Chuck often participated in what were called “CAG units,” groups of men that would go into the local villages and show that the United States military was there to help. The CAG units would help with anything from sharing food, to helping children with medical problems. Chuck distinctly remembers a child in a nearby village with a badly infected tooth. He called over a corpsman and had him pull the tooth. When the tooth was removed, relief washed over the child’s face. The child, now with a mouthful of gauze, leapt up and hugged Chuck.
“It made me feel human again,” said Chuck.
Feeling human as a Marine was sometimes difficult. Chuck said it was often hard to tell the difference between the “bad guys” and the civilians. Some of the local men were farmers by day, soldiers by night.
“Some of them were forced to fight. They were stuck in the middle,” said Chuck.
In his box of artifacts, Chuck still has a pair of pamphlets with translations of Vietnamese words and phrases. Both of the pamphlets are separated into sections based on situations. The first section in the pamphlet is “General Conversation,” with useful phrases like “How are you?” and “Do you speak English?” In dark contrast, the last section is “Handling Prisoners,” containing phrases like, “Drop your weapon,” “Don’t move,” and “Lie face down.” These pamphlets provide a glimpse into the real experience of being in Vietnam. Marines went from asking one young man “How are you?” to yelling “Drop your weapon” at another.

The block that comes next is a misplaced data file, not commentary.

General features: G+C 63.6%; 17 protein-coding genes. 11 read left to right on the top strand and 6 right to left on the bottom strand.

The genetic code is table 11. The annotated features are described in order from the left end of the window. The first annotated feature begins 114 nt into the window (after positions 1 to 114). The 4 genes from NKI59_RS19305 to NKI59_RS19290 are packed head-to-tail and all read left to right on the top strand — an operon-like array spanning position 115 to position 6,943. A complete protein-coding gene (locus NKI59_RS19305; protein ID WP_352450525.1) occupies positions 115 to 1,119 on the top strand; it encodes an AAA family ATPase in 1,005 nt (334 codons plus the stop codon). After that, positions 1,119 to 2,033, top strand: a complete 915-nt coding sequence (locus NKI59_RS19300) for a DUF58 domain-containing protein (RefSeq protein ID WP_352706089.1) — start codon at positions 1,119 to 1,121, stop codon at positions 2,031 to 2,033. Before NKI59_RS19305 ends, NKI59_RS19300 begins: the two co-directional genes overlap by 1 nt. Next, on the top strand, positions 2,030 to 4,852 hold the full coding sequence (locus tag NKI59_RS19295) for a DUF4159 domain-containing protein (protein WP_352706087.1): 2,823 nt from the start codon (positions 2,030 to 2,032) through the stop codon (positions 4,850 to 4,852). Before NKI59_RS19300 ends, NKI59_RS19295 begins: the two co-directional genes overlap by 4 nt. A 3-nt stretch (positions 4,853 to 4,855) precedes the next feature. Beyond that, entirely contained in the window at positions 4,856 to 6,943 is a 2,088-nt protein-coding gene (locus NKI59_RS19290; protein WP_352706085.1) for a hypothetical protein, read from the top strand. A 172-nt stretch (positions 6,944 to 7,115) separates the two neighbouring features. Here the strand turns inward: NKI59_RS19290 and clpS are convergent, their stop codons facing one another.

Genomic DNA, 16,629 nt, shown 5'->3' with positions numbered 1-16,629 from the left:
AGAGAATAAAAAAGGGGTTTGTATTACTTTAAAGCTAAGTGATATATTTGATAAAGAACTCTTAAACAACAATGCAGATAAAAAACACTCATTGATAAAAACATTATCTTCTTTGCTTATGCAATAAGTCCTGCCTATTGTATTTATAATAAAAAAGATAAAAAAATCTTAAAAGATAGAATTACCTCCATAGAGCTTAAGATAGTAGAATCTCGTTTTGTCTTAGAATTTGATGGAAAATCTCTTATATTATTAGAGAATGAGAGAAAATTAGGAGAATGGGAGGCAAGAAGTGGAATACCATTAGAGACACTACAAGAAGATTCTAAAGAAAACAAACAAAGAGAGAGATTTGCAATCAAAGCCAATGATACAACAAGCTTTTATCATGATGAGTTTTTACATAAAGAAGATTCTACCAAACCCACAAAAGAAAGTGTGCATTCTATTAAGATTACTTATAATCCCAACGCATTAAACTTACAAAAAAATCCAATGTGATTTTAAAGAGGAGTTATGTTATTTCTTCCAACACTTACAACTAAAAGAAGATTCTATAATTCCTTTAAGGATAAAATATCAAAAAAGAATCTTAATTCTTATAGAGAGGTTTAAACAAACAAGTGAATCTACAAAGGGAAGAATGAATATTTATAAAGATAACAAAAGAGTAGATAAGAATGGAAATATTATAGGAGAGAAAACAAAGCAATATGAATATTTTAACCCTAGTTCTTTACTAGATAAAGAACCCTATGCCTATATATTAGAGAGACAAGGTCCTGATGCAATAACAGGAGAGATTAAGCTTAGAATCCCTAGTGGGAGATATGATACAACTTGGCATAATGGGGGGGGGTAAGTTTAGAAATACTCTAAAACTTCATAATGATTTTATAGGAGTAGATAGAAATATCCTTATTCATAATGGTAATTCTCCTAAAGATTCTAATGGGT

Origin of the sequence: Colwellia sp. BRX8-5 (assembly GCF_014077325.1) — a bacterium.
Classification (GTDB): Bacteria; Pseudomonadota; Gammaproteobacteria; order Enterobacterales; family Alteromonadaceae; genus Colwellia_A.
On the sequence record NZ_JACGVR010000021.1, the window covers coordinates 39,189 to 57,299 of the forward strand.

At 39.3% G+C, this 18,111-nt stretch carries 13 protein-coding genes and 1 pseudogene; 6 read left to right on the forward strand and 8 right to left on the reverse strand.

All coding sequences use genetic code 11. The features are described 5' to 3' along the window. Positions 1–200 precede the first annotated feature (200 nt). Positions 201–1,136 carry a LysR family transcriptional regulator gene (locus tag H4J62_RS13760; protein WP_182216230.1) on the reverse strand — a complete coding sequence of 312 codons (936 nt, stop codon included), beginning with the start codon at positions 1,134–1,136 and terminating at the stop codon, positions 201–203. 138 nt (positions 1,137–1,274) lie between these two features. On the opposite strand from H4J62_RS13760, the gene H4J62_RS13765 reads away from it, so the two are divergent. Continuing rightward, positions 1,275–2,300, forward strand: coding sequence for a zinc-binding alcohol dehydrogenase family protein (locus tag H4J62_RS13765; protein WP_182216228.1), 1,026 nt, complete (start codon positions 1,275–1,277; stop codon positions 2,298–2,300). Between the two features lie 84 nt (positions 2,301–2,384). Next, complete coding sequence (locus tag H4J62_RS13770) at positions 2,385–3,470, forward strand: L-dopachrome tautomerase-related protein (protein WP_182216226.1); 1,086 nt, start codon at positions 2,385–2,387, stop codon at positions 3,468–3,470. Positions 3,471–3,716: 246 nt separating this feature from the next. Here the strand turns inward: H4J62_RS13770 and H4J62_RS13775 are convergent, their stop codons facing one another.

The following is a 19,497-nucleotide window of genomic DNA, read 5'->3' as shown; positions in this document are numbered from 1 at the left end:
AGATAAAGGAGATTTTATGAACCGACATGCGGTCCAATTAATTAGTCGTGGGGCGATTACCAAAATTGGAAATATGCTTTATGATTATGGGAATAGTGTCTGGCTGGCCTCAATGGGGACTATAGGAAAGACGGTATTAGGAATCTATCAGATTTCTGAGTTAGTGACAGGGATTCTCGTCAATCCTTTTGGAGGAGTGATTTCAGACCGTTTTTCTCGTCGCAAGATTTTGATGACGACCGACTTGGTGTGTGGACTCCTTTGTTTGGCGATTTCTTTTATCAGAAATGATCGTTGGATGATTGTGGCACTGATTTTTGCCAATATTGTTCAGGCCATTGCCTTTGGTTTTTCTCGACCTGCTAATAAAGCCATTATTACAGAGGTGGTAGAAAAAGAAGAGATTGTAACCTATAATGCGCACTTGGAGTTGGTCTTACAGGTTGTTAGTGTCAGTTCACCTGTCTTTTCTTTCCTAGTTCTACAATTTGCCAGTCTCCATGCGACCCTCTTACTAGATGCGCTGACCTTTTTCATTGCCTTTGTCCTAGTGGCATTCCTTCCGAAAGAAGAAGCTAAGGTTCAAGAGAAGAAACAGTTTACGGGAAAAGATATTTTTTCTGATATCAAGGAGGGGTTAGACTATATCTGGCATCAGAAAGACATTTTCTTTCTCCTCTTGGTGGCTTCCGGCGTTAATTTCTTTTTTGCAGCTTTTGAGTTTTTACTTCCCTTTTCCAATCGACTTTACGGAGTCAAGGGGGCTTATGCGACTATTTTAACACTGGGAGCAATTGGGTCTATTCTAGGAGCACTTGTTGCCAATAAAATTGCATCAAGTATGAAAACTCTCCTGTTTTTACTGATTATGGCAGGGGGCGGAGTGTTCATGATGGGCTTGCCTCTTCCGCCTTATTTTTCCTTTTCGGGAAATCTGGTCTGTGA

“The Tet Offensive was a turning point,” said Chuck. “The Vietnamese had been hiding the entire war, using tunnels, popping up and shooting at you and then going back underground. During the Tet Offensive, though, they all stood up and came at us and man, we gave them a whooping. I felt bad for them, man. These were kids just like us. Some of them were in college, smart kids, they could have done something. We killed an entire generation.”
The Tet Offensive alone yielded an estimated 45,000 enemy deaths. By drastic comparison, the US suffered 3,895 losses. In less than half a year, the North Vietnamese Army had charged head first into wall after wall of bullets.
“There were 80 battles and they lost all of them,” said Chuck.
What’s physically left of Chuck’s experiences is now contained to a small wooden box: dog tags, Vietnamese-English translation pamphlets, photos and a Marine corps lighter.